By Josseline Gonzalez
Recently, outside the walls of Chan Chan archaeological site in Peru, archaeologists found the remains of an ancient burial site. These burials contained not only human remains but examples of utensils, beads and textiles. This priceless find was not contained within the protected walls of the heritage site, and it reveals how much research and exploration sites like Chan Chan still require. And yet, the site is so endangered, one can imagine that such research opportunities will become less and less available.
Chan Chan was the capital of the kingdom of Chimor, also known as the Chimú civilization. This civilization flourished 600 years ago and was considered to be one of the most prosperous cultures and largest empires in the history of the Andes. The Chimú civilization was spread out over 600 miles from south of Ecuador all the way to central Peru. With a population of 60,000 people in the capital alone, the culture influenced the Incas who adopted their irrigation systems among other things, when they conquered them around 1470. Before their fall, their greatest achievement was creating an adobe kingdom and making it one of the most influential decorative model for architecture in ancient times. The site, however, has not been preserved even though it is still an important resource for learning more about the Chimú, Inca and other Mesoamerican societies.
El Niño and roads are the main reasons why this civilization of the Chimú has been endangered. One of the greatest achievements of the Chimú people was creating an adobe kingdom. Adobe is basically mud brick. Because of the material used, the strong winds and rain brought by El Niño have begun to deteriorate the walls. Even in ancient times, around the mid-fifteenth century, the people from Chan Chan would sacrifice an offering to ward off El Niño. Recently, archaeologists found a possible example of this type of sacrifice. Skeletal remains of a woman were found on the site. But El Niño is not the only threat that the stunning architecture of the Chimú civilization has encountered; our own development has constructed a problem with the location of this site.
Recently, Peru’s government has proposed the construction of a road that would cross the site. This would mean excavating the site and removing any artifacts, architecture, burial grounds and inhabitants located in the area meant for the road. The removal of these items seems like a good idea, especially since it would protect the artifacts, but it would destroy the one thing that would be hard to replace and that is the experience. National Geographic believes this site to be one of the must see places in the world. The experience of witnessing the walls in situe allows audiences the ability to witness firsthand the hard work of the Chimú civilization.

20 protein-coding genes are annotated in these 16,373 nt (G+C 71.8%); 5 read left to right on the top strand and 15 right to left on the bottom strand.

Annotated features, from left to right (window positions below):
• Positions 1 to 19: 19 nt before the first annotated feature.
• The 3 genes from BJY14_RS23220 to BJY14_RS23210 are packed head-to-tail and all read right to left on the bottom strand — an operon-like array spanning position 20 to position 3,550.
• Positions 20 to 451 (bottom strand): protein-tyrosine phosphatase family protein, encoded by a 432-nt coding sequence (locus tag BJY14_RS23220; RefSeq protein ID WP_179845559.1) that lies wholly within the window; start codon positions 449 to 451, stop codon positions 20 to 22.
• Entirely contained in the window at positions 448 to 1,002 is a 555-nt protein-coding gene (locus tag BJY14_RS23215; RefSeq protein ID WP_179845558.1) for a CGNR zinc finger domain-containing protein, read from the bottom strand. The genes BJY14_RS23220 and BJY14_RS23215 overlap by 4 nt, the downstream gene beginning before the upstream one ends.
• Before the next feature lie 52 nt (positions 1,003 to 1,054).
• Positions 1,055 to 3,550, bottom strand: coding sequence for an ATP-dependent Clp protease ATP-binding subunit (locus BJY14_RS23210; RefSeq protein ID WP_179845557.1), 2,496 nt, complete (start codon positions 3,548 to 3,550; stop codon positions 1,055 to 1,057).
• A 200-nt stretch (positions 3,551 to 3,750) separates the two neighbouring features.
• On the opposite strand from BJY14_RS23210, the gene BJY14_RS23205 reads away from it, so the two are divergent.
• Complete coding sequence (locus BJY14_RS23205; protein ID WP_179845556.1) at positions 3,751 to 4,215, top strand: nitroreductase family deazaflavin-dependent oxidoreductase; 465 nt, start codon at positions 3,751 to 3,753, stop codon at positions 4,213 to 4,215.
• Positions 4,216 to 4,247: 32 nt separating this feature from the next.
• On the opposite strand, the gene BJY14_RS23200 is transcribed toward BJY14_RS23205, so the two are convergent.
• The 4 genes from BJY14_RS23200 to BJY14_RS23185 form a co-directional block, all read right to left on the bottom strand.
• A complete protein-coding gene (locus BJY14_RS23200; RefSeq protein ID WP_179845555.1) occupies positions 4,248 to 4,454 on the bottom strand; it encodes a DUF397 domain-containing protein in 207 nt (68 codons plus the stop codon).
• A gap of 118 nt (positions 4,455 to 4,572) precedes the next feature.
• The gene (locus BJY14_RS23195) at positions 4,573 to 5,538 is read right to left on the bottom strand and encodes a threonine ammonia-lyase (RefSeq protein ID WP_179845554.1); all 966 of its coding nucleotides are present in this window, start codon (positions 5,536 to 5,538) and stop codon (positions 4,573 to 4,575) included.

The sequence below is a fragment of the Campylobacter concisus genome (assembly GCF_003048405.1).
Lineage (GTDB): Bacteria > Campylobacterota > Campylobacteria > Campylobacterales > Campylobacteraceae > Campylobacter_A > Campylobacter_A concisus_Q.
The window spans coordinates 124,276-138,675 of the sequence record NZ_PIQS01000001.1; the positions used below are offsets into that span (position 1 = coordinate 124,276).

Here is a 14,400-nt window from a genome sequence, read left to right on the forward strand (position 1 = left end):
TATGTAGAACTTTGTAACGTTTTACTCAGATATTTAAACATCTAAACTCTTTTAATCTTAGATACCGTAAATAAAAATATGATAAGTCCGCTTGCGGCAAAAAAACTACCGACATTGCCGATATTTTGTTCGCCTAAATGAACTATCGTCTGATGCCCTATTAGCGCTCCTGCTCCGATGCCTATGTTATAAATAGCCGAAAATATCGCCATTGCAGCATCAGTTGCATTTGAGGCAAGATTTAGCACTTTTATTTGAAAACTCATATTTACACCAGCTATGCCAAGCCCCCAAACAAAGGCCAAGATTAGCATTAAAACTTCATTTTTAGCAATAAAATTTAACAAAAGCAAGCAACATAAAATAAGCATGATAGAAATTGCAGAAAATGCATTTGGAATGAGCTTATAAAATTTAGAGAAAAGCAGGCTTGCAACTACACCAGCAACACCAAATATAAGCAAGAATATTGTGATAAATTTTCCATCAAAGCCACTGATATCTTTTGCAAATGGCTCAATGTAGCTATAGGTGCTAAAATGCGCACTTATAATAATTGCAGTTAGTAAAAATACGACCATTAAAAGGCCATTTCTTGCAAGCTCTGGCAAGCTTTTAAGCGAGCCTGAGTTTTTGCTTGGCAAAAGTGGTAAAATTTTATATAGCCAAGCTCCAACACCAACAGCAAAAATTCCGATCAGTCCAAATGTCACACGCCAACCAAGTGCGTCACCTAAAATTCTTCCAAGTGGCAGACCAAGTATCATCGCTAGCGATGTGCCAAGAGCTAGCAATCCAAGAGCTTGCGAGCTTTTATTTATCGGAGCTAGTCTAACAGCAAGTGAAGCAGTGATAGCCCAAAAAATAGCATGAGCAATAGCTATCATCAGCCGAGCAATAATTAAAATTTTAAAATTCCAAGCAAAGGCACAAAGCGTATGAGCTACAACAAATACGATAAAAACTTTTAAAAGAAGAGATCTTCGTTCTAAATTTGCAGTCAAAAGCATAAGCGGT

Even though there are already about 6.6 million dollars going towards the prevention of Chan Chan’s destruction, more protective activities could be done to strengthen this land that is still so mysterious to us. The Walled Complex team in Trujillo, Peru has already started building reinforcement for the UNESCO World Heritage Site. By fortifying the bases of these walls and by covering them with tents, the team is trying to preserve the walls from the wind and rain. There has also been no action towards building the road. Chan Chan’s architecture, irrigation system, and art have so much to teach us about how ancient civilizations prospered. As one of the leaders of the Walled Complex project, who works on site to create a foundation for the walls, said, “Cemeteries were built for the working class, but it’s unusual to see it outside. There is still much to research.”